• It’s a good idea to hydrate with electrolyte drinks.  To offset the cost of the drinks, electrolyte packets in powder form can be purchased from any store or online. Its best to purchase powdered electrolyte packets with low added sugar content. 
  • Coconut water is a great source of good energy. It is low in calories and carbs and high in potassium.

Maintain proper nutrition.

Follow these tips:

  • Avoid overindulging in foods. Some families try to make up for a missed meal by cramming an additional meal between the fasting. Instead, include a light snack like a fruit salad, yogurt drink, warm milk, or soup after Isha (night prayers) and before bedtime. 
  • Some families include too many fried items in their meals. It’s a good idea to replace them with baked items. Have you tried air frying or baking samosas and fries? It works!
  • Make an iftar plan to include complex carbohydrates, vegetables, protein, and healthy fats. This will ensure a balanced diet and will maintain your and your family’s energy levels. 
  • Practice portion control. It helps to plate the yummy foods before breaking the fast.
  • Consider adding vitamins and nutritious but low-sugar protein drinks to the family meal plan. Of your family’s favorite fruit flavor, make a Lassi (Yogurt Drink) or a low sugar shake with the protein drink. 


We should not be anxious about exercising in Ramadan. Some folks think that it’ll make them hungrier or too thirsty. Engaging in daily life activities is part of the fasting ritual. Observe these tips:

  • Engage in light physical activity, such as walking or stretching, to maintain muscle mass and improve circulation. 
  • Avoid intense exercise during fasting hours, and schedule workouts for non-fasting times. 
  • Consider parking at a distance when visiting masjid for Taraweeh or visiting family and friends for iftar, or when going to work. This would help you get your steps.
  • If you are home, then a ten-minute walk on the treadmill, around the house or neighborhood a couple of times would be helpful and will serve as a good distraction. 

If you have specific health concerns or medical conditions, consult with healthcare professionals, such as a doctor or dietitian, for personalized advice and guidance on managing your health during Ramadan.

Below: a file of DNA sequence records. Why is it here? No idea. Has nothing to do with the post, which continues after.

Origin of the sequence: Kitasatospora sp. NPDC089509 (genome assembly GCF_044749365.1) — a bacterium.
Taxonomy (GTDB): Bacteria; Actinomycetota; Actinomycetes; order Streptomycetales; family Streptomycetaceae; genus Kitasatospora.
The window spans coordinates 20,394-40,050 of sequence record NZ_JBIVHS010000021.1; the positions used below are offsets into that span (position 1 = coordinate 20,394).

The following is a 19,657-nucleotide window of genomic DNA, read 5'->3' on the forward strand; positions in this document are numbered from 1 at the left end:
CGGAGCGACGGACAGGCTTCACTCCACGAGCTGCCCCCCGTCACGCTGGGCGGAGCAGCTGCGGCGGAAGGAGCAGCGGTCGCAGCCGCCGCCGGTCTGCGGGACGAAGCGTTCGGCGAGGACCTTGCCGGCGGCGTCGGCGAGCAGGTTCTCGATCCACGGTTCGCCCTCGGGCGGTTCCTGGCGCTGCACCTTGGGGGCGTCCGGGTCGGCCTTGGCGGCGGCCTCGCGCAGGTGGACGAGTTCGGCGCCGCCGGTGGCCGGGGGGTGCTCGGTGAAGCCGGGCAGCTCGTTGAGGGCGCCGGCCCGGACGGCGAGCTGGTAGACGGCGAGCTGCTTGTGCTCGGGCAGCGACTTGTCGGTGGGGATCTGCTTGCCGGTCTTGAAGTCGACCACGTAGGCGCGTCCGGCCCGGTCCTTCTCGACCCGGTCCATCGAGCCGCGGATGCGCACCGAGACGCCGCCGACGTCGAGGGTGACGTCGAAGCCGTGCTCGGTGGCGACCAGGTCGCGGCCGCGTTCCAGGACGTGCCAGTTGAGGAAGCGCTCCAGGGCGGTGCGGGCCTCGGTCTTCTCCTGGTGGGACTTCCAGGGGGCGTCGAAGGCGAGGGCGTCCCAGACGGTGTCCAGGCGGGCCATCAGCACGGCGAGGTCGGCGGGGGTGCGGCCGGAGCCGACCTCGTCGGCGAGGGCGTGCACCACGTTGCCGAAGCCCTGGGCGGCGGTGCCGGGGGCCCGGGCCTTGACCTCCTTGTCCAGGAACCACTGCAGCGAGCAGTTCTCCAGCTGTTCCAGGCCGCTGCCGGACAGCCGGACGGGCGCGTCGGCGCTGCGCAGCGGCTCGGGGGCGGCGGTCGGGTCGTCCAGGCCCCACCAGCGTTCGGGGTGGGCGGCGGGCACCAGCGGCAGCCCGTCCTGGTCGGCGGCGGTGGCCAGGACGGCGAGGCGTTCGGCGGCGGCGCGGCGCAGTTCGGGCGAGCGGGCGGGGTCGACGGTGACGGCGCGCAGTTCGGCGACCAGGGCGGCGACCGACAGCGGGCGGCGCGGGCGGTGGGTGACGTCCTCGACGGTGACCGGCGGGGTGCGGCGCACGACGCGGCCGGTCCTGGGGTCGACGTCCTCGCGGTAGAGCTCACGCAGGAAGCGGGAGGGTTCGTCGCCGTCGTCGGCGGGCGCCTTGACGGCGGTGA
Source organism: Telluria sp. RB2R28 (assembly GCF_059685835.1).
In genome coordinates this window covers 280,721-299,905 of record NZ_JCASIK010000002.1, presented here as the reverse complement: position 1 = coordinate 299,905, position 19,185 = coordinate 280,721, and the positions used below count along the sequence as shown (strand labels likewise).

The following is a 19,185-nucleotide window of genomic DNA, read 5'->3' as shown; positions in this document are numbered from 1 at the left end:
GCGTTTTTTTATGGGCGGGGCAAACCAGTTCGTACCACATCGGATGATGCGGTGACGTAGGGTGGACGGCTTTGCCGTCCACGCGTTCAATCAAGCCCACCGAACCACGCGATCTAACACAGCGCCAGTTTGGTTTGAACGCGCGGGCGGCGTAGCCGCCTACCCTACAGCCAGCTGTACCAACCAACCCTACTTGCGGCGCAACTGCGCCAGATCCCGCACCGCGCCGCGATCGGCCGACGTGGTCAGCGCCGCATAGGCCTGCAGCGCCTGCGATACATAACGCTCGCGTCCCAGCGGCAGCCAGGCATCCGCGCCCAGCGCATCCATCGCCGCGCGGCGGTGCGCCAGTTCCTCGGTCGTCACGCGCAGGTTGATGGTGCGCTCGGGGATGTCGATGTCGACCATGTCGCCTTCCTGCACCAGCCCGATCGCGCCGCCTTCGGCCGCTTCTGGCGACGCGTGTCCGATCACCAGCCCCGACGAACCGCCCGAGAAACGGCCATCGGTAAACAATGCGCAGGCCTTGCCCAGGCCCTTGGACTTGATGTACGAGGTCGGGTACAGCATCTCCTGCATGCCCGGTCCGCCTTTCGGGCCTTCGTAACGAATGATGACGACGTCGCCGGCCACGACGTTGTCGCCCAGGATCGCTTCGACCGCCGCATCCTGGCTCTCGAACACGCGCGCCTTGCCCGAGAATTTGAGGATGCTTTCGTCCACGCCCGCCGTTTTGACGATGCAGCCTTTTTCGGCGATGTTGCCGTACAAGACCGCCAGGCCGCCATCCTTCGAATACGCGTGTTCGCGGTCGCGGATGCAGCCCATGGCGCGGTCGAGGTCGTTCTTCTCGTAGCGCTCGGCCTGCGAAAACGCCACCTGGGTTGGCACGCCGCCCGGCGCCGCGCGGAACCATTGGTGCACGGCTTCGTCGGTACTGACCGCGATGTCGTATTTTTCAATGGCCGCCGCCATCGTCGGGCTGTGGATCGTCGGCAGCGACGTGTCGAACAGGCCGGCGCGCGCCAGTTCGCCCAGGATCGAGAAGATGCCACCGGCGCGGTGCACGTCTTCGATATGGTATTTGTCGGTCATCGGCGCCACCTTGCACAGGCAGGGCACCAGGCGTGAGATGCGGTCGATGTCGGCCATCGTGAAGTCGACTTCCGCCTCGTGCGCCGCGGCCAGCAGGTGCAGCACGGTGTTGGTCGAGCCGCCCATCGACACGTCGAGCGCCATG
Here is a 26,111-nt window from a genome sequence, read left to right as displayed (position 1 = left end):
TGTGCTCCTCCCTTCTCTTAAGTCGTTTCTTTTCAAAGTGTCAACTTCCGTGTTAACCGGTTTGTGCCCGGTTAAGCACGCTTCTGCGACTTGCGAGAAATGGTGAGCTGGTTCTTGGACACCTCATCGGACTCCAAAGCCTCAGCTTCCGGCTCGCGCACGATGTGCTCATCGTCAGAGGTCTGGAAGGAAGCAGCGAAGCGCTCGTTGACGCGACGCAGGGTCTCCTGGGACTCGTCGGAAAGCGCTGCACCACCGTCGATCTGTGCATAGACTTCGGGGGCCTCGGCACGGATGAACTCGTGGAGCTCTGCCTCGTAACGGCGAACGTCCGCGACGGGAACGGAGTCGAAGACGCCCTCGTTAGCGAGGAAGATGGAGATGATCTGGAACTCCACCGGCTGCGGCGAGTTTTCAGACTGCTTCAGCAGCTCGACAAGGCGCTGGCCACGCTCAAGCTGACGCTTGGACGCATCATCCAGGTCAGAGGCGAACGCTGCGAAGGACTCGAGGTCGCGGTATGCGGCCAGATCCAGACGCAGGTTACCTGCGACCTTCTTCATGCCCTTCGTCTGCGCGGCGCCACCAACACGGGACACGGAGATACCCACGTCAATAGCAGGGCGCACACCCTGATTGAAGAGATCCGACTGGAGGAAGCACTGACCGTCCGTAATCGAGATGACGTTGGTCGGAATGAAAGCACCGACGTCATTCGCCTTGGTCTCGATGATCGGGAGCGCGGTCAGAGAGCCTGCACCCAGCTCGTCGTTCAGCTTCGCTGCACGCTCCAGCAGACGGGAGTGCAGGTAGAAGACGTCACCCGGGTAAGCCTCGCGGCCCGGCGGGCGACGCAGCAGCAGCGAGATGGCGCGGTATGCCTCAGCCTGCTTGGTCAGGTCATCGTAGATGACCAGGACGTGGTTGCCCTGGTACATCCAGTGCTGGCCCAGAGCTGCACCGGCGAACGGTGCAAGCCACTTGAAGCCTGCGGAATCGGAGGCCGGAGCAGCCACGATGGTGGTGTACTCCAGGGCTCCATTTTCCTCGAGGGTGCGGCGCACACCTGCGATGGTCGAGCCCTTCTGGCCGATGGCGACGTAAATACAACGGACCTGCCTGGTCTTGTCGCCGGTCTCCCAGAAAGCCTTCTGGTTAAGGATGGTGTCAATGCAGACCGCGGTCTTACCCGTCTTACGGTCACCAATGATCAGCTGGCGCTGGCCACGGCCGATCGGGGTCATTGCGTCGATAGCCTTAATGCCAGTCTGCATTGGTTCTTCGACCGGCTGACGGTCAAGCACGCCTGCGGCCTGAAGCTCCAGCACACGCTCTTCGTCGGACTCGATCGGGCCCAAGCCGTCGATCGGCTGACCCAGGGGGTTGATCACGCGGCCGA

In conclusion, discuss with your family how to help each other prepare for the last ten nights of Ramadan. Ask the young ones to give you reminders when feeling weak and overcome with the desire to abandon your carefully crafted Ramadan action plan. Motivate each other and share the joy of Ramadan.

In the last ten nights, may Allah accept all your worship, supplications and bless you and your family with Laylatul Qadr (Night of Power). Ameen

End Notes

1  Anticipating the Last Ten Nights of Ramadan |

2  Source: Antoni, R., Johnston, K. L., Collins, A. L., & Robertson, M. D. (2018). Effects of intermittent fasting on glucose and lipid metabolism. Proceedings of the Nutrition Society, 77(2), 107-117.

3 Trepanowski, J. F., & Bloomer, R. J. (2010). The impact of religious fasting on human health. Nutrition journal, 9(1), 57.

4 Bahammam, A. S., Almushailhi, K., Pandi-Perumal, S. R., Sharif, M. M., & Hammad, O. (2013). The effect of Ramadan fasting on sleep architecture: an observational, longitudinal study. Annals of Thoracic Medicine, 8(2), 93–98.

5  Patterson, R. E., & Sears, D. D. (2017). Metabolic effects of intermittent fasting. Annual Review of Nutrition, 37, 371–393.

6 Almeneessier, A. S., BaHammam, A. S., & Sharif, M. M. (2019). The effects of Ramadan fasting on sleep patterns and daily activities: a systematic review. Sleep and Breathing, 23(1), 5–18.

7 Kul, S., Savaş, E., & Öztürk, Z. A. (2014). Nutritional status of children during Ramadan. Pediatrics international: official journal of the Japan Pediatric Society, 56(3), 508–512.

Tayaabah Qazi has a master’s degree in Educational Leadership, an AdminI/II Certification from the State of Maryland Education Department, and a Secondary Teaching Certification in Chemistry as well as a CPP certificate. She has served in the education field as a teacher and an administrator of schools. Recently, she served at Community College of Baltimore County as a Coordinator of Adult Basic Education program. Currently, Tayaabah is the Program Manager at the Office of Workforce Development at Maryland Department of Labor. She has been a long-time resident of Maryland for 17 years, with her family, but hails from Southern California. She is also a staunch believer of the 4 Cs: Compassion. Commitment. Conversation. Cultivation.